But most people aren’t professional athletes or reporters, so when an agent of the state violates their rights, roughs them up or worse, nobody will hear about it.
There is no better example than the families torn apart by Immigrant and Customs Enforcement (ICE) on a daily basis, as the Trump administration cracks down on undocumented immigrants — some of whom have lived in the US for decades and have American spouses and children.
Or the families of migrants coming across the border who are now separated as part of Attorney General Jeff Sessions’s inhumane “zero-tolerance” policy.
As diverse as the victims — a wealthy black athlete, a white reporter, and nameless and faceless Hispanic migrants — are, all of these cases have more in common than just being examples of small men abusing their power.
Because these types of people only dare to oppress if they think they will get away with it. So what in the world would make them believe there would be no repercussions here? That’s the wrong question to ask. The right question is: Who would make them believe there would be no repercussions?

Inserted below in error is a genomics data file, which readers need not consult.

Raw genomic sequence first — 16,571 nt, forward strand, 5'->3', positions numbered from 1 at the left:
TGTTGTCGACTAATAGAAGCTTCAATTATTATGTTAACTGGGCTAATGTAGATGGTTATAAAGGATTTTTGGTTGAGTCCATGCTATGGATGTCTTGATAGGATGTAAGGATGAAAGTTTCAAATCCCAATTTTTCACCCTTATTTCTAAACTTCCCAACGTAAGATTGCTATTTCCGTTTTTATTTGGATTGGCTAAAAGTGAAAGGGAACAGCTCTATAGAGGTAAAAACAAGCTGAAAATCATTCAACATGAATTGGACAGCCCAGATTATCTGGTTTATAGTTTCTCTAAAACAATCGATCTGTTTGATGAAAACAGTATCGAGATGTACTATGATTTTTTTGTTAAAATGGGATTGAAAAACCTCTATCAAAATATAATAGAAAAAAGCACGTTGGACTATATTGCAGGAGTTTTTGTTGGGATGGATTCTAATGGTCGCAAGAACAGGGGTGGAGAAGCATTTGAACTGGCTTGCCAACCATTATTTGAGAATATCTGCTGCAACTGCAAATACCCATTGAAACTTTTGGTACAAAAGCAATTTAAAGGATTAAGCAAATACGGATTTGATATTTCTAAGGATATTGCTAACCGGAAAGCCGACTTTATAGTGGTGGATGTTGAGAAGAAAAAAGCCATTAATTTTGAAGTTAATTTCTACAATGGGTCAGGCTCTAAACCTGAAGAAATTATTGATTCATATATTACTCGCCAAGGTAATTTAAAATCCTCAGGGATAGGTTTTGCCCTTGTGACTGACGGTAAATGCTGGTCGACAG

The answer: President Donald Trump, who routinely rails against migrants, journalists, and (black) professional athletes.
Just this week, in response to the NFL’s new policy on how players must conduct themselves during the playing of the national anthem, the president suggested that the players who did not stand maybe “shouldn’t be in the country.” Trump has also suggested in the past that cops should treat the people they detain more violently. So surely there can be no harm in roughing up one of these privileged, ungrateful millionaires, right?
Of course, hardly a day goes by in which Trump doesn’t complain about “Fake News,” and at his rallies he has ratcheted up that rhetoric much more, calling journalists “sick people” and “liars” and referring to the media as the “enemy of the American people.” So why wouldn’t a security guard manhandle one of these liars — for the benefit of the American people?